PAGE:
July 26, 2021
July 26, 2021
July 19, 2022
New Engineering Educators
Reviewing scholarship in one’s field is generally assumed to help build and strengthen research skills. We have seen this assumption evident anecdotally in conversations with peers and in messages from journals and peer review training programs. Yet there is little to no empirical evidence to support this assumption, or to explain the mechanisms for how one’s research skills might be strengthened. In an effort to fill that gap in knowledge, we examined feedback from participants in a peer reviewer mentoring program organized by the Journal of Engineering Education (JEE). We first examine responses to questions on the application form to participate in this program as mentees. In response to the question “Why are you interested in learning more about the review process?,” the majority of mentee applicants (25 out of 34) indicated that they were seeking to strengthen their own research skills and apply what they learn to their own research. Typical responses identified improving the quality of their writing, creativity, and complexity of thinking. Most stated that feedback they received on their own work, particularly constructive feedback, improves the quality of their research and writing. Some applicants cited the desire to become more familiar with terminology and research methods that are new to them as education researchers. We will be examining feedback on exit interviews from participants in this program to gain insight into how the peer review process influenced their own research skills. We anticipate that these will be similar to those shared by participants in the Publons Academy, a peer review training program, such as “This new knowledge of peer review has contributed to improving my own manuscripts as well: I can now think about the different types of article flaws from the perspective of a reviewer and author. Also, being critical of one’s own research leads to self-improvement” (https://publons.com/blog/starting-out-in-peer-review-putting-skills-into-practice/). We are identifying the information, structures, processes and practices that participants felt influenced their own knowledge of engineering education research and their confidence in their own research skills and productivity. This work in progress serves as a pilot study for a larger research study on longitudinal effects on researchers’ productivity and the impact of their work, differences in these factors for those who review journal manuscripts and those who review grant proposals, and what aspects of peer review training (knowledge, resources, collaborations, etc.) participants actually carry forward in their own research.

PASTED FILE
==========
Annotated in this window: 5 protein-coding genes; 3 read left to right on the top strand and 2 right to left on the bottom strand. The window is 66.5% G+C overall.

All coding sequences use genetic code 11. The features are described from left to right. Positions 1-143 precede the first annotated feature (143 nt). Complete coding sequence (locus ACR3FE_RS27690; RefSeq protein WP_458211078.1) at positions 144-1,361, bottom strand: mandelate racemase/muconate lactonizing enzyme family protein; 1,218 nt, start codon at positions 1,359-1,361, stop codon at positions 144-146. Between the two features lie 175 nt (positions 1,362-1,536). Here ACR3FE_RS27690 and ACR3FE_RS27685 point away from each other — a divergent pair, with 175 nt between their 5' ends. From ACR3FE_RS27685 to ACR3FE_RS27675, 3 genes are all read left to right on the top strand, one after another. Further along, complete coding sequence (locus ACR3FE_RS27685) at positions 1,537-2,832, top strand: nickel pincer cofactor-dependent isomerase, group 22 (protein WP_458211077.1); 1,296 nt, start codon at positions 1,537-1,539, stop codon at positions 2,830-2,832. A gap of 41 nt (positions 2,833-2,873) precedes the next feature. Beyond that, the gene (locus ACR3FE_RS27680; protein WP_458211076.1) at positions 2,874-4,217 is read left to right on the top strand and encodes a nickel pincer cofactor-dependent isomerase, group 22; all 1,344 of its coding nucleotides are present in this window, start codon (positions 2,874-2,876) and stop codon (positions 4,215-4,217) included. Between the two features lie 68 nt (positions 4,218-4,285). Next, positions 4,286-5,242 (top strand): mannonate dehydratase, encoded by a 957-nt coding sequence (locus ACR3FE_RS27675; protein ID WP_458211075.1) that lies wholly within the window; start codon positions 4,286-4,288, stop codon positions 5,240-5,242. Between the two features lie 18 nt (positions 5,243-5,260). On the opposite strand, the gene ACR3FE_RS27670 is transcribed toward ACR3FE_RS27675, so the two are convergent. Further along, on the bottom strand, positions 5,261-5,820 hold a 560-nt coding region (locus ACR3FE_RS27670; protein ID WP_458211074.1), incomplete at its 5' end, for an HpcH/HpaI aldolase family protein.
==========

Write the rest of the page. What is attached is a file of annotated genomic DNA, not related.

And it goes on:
Benson, L., & Bates, R. A., & Jensen, K., & Lichtenstein, G., & Watts, K., & Ko, E., & Albayati, B. (2021, July), Building Research Skills through Being a Peer Reviewer Paper presented at 2021 ASEE Virtual Annual Conference Content Access, Virtual Conference. 10.18260/1-2--36769
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